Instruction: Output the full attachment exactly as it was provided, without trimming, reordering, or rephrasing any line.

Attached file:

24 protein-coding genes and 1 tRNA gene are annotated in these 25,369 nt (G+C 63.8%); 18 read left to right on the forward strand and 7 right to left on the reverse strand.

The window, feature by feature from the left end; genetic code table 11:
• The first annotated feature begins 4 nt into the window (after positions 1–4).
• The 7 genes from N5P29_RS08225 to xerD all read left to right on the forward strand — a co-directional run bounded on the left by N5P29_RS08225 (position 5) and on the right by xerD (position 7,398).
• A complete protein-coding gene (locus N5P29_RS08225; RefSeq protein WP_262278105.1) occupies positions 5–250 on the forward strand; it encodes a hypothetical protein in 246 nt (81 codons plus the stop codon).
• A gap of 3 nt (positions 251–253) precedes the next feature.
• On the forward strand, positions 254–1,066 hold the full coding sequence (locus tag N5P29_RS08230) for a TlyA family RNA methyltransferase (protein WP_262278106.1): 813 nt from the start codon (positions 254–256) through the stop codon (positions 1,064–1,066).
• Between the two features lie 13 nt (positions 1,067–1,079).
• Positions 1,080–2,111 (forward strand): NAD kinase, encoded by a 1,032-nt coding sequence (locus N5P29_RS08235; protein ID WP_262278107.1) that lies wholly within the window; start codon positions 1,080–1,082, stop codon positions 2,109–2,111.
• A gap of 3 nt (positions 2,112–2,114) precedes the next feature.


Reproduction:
24 protein-coding genes and 1 tRNA gene are annotated in these 25,369 nt (G+C 63.8%); 18 read left to right on the forward strand and 7 right to left on the reverse strand.

The window, feature by feature from the left end; genetic code table 11:
• The first annotated feature begins 4 nt into the window (after positions 1–4).
• The 7 genes from N5P29_RS08225 to xerD all read left to right on the forward strand — a co-directional run bounded on the left by N5P29_RS08225 (position 5) and on the right by xerD (position 7,398).
• A complete protein-coding gene (locus N5P29_RS08225; RefSeq protein WP_262278105.1) occupies positions 5–250 on the forward strand; it encodes a hypothetical protein in 246 nt (81 codons plus the stop codon).
• A gap of 3 nt (positions 251–253) precedes the next feature.
• On the forward strand, positions 254–1,066 hold the full coding sequence (locus tag N5P29_RS08230) for a TlyA family RNA methyltransferase (protein WP_262278106.1): 813 nt from the start codon (positions 254–256) through the stop codon (positions 1,064–1,066).
• Between the two features lie 13 nt (positions 1,067–1,079).
• Positions 1,080–2,111 (forward strand): NAD kinase, encoded by a 1,032-nt coding sequence (locus N5P29_RS08235; protein ID WP_262278107.1) that lies wholly within the window; start codon positions 1,080–1,082, stop codon positions 2,109–2,111.
• A gap of 3 nt (positions 2,112–2,114) precedes the next feature.